In Defence of Live Shows: A Night Out w/ Babygirl by C.E. Hoffman

One thing I can say for Toronto: it’s queer af. 

This is one of those rare cities where I can be myself. Case in point: rocking black shorts, leather boots, and a red tank top advertising the university I’m too poor to graduate from, en-route to another exceptional Saturday night. 

I’m unsurprised by all the cute lesbians in line. I am surprised by the line’s length, and the smooth, red lights inside that lull me into complacency. 

Right of me, two femmes call each other their husbands. To my left, two girls argue what a set list is. 

People are buried in drinks or phones. The talk grows to a din. 

I think they call this atmosphere. The Drake Underground has plenty, plus a stage small enough to sit on. 

If the twenty-something lesbians next to me can joke about attachment issues, maybe I can admit life still terrifies me, least of all with this fancy, freakish brain. 

We crave bass to soothe our anxieties. I crave an island in this sea of phones. Then the butch left of stage smiles at me and I remember we’re all here for the music. 

Anytime I’m at an “emerging artist” gig, I wonder how we got here. Does Spotify dictate our obsessions? Did I find Babygirl, or did my algorithm spoon-feed me liquid gold. 

Babygirl dominates my Sexy and Breakup playlists- a feat few have achieved. 

The opener offers a sleepy set better suited to an open mic than an opening act, but if you know Babygirl, you know they’re worth the wait. (Far moreso than the toxic lovers they sing about.) 

The scariest/prettiest thing about Babygirl: everything they sing is so true

Cameron and Kiki strap on their guitars like jet packs to blow us into space. We the audience are breathless, hung in suspense with the red balloons. 

Only the best bands open with a love song. 

Music could heal the world if we let it, or at least heal the moment, and maybe the moment is enough. Live shows are vibe-feeders for our hungry, hungry souls. We need this. We need to crowd-surf with our eyes and head-bang our hearts back to life. 

Sometimes it’s best to be a puppet tugged by someone else’s guitar strings, or “just an animal looking for a home”, clawing at the air. 

Yes, I will quote the Talking Heads, because that’s where I’d place Babygirl’s lyrical prowess: adjacent the weird angels like David Byrne or Rob Smith of the Cure, the latter of which played overhead while we waited for the magic (read: music) to happen. 

It’s a tight performance (even when a pedal misbehaves), and one of those perfect sets that takes you on a journey while you stand in one place, mixing “old” loves (if you consider a 2018 release “old”) with new favs, plus gems off their shiny new EP which dropped during my tech-free Toronto getaway.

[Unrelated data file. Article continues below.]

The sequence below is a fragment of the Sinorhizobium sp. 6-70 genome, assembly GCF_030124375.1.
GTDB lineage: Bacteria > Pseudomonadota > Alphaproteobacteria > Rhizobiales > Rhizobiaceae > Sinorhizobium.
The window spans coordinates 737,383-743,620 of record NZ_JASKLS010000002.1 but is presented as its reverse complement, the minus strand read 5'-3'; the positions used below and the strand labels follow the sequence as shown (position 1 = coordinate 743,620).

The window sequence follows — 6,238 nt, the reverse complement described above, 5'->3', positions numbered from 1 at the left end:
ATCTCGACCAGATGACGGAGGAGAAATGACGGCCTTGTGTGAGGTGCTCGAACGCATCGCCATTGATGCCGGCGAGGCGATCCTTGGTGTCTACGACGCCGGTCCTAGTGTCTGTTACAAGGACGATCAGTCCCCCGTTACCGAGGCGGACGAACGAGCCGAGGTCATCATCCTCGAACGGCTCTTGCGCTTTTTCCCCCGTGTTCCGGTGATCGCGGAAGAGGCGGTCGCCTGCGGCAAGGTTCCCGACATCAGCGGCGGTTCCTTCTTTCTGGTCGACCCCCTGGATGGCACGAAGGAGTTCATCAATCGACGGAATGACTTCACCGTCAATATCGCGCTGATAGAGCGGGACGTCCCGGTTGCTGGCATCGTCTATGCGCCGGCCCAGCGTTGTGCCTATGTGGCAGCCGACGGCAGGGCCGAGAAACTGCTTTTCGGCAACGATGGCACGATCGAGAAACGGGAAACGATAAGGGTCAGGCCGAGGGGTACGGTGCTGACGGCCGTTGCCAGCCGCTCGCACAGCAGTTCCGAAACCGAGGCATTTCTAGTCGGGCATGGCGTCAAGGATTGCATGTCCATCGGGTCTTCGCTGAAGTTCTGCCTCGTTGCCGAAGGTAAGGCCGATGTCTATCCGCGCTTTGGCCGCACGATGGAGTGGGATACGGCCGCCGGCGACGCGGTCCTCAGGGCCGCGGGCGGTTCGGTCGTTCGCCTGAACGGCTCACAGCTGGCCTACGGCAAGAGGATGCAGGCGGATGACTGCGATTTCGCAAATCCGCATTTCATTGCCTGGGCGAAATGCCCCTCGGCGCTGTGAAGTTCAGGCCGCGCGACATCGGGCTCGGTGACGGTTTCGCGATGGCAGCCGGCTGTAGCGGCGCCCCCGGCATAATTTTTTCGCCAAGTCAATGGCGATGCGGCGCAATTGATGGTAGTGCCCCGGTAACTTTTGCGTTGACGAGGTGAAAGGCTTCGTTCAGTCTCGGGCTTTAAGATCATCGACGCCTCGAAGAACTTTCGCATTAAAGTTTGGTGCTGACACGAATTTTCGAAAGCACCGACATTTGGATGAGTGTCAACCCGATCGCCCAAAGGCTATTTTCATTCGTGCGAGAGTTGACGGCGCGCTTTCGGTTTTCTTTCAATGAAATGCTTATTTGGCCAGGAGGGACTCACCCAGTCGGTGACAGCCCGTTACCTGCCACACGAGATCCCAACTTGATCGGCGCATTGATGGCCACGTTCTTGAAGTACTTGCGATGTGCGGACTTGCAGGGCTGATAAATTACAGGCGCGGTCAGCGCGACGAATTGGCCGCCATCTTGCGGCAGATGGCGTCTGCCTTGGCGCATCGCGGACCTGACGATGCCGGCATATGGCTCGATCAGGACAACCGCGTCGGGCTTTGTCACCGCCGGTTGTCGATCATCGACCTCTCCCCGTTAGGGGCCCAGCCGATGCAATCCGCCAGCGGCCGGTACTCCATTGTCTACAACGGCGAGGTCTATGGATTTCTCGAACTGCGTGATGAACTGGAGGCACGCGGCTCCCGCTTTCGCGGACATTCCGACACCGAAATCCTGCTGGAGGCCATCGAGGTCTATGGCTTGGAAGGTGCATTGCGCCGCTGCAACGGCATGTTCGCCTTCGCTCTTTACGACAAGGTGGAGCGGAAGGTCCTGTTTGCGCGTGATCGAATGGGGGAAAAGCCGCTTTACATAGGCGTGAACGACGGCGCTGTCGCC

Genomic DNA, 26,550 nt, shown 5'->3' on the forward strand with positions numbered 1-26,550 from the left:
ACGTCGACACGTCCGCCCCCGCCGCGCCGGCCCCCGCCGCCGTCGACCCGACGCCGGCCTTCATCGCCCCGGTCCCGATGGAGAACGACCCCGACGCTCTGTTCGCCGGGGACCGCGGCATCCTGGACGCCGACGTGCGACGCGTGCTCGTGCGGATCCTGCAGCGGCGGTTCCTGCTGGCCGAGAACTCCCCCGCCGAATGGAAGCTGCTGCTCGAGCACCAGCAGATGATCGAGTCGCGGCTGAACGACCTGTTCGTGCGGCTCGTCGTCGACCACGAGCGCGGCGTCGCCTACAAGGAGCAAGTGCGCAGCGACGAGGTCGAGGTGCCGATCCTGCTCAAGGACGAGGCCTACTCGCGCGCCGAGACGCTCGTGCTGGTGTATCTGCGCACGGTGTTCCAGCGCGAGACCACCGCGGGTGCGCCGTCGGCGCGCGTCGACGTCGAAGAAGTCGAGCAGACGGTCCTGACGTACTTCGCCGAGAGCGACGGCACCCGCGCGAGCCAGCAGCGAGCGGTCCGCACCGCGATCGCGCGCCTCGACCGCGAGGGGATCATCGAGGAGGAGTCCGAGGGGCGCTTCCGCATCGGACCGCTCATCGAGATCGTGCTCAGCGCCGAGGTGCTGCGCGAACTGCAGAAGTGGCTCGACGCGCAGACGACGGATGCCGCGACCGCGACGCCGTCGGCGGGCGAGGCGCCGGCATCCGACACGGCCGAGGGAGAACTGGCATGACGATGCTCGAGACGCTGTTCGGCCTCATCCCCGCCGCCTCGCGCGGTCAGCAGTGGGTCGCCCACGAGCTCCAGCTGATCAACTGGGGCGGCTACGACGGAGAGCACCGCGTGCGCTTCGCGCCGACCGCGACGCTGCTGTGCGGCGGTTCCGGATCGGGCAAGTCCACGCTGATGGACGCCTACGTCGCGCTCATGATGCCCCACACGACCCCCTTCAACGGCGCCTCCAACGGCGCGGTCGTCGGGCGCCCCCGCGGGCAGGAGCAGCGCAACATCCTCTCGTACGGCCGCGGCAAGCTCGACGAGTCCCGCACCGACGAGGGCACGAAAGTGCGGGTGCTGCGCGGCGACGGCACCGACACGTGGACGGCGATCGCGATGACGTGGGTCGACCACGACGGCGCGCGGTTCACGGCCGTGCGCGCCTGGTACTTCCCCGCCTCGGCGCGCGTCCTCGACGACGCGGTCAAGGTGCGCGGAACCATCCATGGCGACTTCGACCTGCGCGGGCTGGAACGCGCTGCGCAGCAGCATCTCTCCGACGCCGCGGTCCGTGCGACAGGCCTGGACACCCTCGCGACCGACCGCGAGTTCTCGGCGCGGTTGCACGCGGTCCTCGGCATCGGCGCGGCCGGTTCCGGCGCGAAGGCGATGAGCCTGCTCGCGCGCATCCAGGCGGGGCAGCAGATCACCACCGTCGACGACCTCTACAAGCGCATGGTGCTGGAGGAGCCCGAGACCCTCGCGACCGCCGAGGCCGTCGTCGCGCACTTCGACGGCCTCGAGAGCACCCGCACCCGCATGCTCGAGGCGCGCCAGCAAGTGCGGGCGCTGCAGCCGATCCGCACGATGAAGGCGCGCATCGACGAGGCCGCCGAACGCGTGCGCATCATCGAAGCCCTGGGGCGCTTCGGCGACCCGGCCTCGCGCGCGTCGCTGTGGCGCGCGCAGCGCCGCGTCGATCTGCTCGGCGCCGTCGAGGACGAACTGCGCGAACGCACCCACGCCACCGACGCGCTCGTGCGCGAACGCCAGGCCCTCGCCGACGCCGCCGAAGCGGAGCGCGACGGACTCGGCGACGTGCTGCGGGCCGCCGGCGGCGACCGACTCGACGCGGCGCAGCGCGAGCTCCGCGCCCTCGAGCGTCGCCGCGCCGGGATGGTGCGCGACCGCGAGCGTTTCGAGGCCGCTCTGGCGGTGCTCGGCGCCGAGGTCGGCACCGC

Life is right now and always happening. We must do what we can to throttle it lovingly. 

The drummer brings a new edge to their sound: lush dreamo ballads become headbangers thanks to his vicious verve. Soft hits hard. A post-modern noise collage makes You Were In my Dream Last Night an acid-trip ode reminiscent of MSMR. (Damn, that light show! Good work, crew.) 

Tomorrow Tomorrow feeds my fiddledeedee-fuck-it feeling, because it’s so true

“I’m not where I thought I’d be by now/

I thought I’d be on TV by now/

or living in a beautiful condo maybe…” 

Did they lie to us? Or did we dupe ourselves? Maybe we let the BS seduce us ‘cause they dress it up so pretty, and it takes a real heart-shake to wake us up: like finding yourself single again, poor still, while purple lights explode behind Kiki’s face, as picturesque as her crooning siren call. Cameron wins every heart in the place with his adept strums and endearing backup vocals, outmatched only by his smile. 

Shall I compare Babygirl to a summer’s day? Nah: Starlight. The cold side of the pillow.  London Fog in the rain. Running for the train and catching it just in time. 

Sometimes I worry I was born in the wrong decade (or century), then bands like this tell me I’m exactly where I need to be. 

Babygirl is going somewhere- probably where a writer can’t follow. For all my emotional heavy lifting, all my scramblings to be seen and heard, tonight I’m fine with Babygirl speaking for me. 

It’s Over In No Time– like everything good. 

The setlist isn’t quite enough today. I am compelled to stand in yet another line to tell strangers they’re amazing

Cameron and Kiki are as approachable in-person as they are onstage. These are the new rockstars who give hugs in lieu of handshakes, accept my business card, and sign the setlist I scored off the stage floor. 

This is art at its best: a force that brings us together. 

I was wrong: we’re not here for the music. We’re here for so much more. Live shows beget the strangest pleasures, including but not limited to singing along with strangers, being high while sober, ruining your voice to shout that line because it’s so true!– too true to be concerned about vocal cords:

“I wish I never kissed you in my living room.” 

I’m a freak. I can’t help it. I’m one of those “crazy bisexuals” those lesbians talked about. 

Music like this, moments like this, are a homecoming for the misfits. 

Quoth my latest tattoo: 

I’m home. 

We all are. 

Follow Babygirl on Instagram

Review by C.E. Hoffman: Twitter

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